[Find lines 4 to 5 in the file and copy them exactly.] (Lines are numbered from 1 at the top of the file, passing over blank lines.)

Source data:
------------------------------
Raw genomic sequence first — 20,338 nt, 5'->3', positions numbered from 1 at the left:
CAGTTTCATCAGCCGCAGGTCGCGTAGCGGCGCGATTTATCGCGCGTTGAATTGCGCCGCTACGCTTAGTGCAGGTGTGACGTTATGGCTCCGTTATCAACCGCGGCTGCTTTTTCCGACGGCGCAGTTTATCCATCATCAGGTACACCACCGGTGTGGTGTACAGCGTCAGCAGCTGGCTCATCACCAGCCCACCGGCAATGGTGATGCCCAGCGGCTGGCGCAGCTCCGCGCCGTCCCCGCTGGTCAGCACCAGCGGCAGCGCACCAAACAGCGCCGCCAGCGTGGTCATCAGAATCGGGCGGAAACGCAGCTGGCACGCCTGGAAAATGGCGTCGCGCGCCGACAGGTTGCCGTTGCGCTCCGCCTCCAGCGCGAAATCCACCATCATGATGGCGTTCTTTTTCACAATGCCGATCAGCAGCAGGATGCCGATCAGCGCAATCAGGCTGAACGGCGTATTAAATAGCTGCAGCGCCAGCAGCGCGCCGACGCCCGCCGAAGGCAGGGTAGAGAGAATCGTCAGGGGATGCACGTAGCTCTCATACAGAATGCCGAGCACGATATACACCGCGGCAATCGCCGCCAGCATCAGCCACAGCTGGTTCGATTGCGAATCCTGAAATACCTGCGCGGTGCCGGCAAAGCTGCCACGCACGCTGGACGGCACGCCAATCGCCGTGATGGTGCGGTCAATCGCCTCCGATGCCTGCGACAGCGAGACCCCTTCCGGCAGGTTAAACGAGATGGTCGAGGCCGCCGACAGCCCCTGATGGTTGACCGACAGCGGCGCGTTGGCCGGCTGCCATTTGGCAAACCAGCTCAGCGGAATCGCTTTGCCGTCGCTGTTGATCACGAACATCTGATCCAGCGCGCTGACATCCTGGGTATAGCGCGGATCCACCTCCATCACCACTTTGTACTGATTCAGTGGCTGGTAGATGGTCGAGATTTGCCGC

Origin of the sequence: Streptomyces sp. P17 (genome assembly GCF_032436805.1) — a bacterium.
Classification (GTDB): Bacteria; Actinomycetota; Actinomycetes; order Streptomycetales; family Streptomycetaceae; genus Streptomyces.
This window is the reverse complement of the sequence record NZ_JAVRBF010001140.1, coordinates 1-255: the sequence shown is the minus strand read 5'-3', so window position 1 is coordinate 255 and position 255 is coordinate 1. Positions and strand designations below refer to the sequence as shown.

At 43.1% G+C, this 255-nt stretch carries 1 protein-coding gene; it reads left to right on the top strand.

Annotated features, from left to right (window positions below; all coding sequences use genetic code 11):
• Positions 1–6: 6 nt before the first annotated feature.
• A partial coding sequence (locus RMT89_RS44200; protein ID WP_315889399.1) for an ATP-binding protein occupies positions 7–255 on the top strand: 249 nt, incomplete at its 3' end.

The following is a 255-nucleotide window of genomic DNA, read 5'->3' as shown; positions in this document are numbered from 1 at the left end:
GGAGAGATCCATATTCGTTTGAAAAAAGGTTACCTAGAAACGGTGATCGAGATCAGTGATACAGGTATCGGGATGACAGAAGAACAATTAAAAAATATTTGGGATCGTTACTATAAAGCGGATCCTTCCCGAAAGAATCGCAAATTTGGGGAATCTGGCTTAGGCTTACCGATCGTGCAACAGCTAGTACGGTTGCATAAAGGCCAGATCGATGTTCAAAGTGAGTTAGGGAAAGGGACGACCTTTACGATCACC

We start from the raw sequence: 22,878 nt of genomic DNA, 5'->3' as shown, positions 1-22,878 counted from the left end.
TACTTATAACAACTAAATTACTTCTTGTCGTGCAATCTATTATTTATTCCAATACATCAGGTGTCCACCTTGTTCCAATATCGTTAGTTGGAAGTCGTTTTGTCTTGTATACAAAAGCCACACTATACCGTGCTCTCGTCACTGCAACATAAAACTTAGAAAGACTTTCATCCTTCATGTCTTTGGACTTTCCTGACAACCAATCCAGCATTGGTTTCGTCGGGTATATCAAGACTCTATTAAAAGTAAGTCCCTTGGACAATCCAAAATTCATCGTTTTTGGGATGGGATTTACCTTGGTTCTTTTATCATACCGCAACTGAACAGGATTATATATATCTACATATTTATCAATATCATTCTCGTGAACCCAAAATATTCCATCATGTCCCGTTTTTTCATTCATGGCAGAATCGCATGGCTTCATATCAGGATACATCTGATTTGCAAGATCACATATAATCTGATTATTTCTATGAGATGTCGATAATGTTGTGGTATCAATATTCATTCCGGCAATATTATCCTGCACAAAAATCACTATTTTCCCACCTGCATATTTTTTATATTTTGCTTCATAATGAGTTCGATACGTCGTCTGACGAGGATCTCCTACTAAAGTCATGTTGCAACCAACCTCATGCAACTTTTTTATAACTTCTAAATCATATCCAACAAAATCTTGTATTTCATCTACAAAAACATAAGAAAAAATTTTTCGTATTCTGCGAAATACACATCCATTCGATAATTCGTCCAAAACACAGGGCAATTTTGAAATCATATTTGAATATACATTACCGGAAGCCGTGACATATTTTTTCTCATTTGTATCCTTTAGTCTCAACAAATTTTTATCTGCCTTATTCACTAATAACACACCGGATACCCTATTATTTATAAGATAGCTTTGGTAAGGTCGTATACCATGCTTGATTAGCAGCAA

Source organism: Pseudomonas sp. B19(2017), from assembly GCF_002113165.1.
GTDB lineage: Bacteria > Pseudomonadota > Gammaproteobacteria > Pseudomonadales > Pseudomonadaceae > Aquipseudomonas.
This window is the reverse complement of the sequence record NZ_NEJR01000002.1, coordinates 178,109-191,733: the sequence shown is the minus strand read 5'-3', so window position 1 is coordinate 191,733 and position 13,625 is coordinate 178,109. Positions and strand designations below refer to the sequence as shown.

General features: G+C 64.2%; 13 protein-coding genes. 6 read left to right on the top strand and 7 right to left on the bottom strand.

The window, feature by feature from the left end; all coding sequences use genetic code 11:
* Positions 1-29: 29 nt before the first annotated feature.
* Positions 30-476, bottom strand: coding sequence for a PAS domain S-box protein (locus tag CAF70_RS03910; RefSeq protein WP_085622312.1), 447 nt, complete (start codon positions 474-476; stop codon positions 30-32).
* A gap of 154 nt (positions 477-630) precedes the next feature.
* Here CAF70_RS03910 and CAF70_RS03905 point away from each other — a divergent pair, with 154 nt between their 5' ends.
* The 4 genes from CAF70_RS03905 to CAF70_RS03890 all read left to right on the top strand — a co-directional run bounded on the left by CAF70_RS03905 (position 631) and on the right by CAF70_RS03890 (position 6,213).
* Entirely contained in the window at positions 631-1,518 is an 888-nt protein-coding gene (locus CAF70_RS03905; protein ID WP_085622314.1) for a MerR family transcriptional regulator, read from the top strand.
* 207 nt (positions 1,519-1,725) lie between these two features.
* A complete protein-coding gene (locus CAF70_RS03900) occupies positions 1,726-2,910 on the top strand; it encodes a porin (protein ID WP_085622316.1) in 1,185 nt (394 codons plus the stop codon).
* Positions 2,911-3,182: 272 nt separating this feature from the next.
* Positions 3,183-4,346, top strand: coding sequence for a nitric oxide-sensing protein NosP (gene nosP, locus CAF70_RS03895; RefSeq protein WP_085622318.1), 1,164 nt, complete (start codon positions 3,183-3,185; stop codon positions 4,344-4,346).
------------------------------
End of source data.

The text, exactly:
Classification (GTDB): Bacteria; Actinomycetota; Actinomycetes; order Streptomycetales; family Streptomycetaceae; genus Streptomyces.
This window is the reverse complement of the sequence record NZ_JAVRBF010001140.1, coordinates 1-255: the sequence shown is the minus strand read 5'-3', so window position 1 is coordinate 255 and position 255 is coordinate 1. Positions and strand designations below refer to the sequence as shown.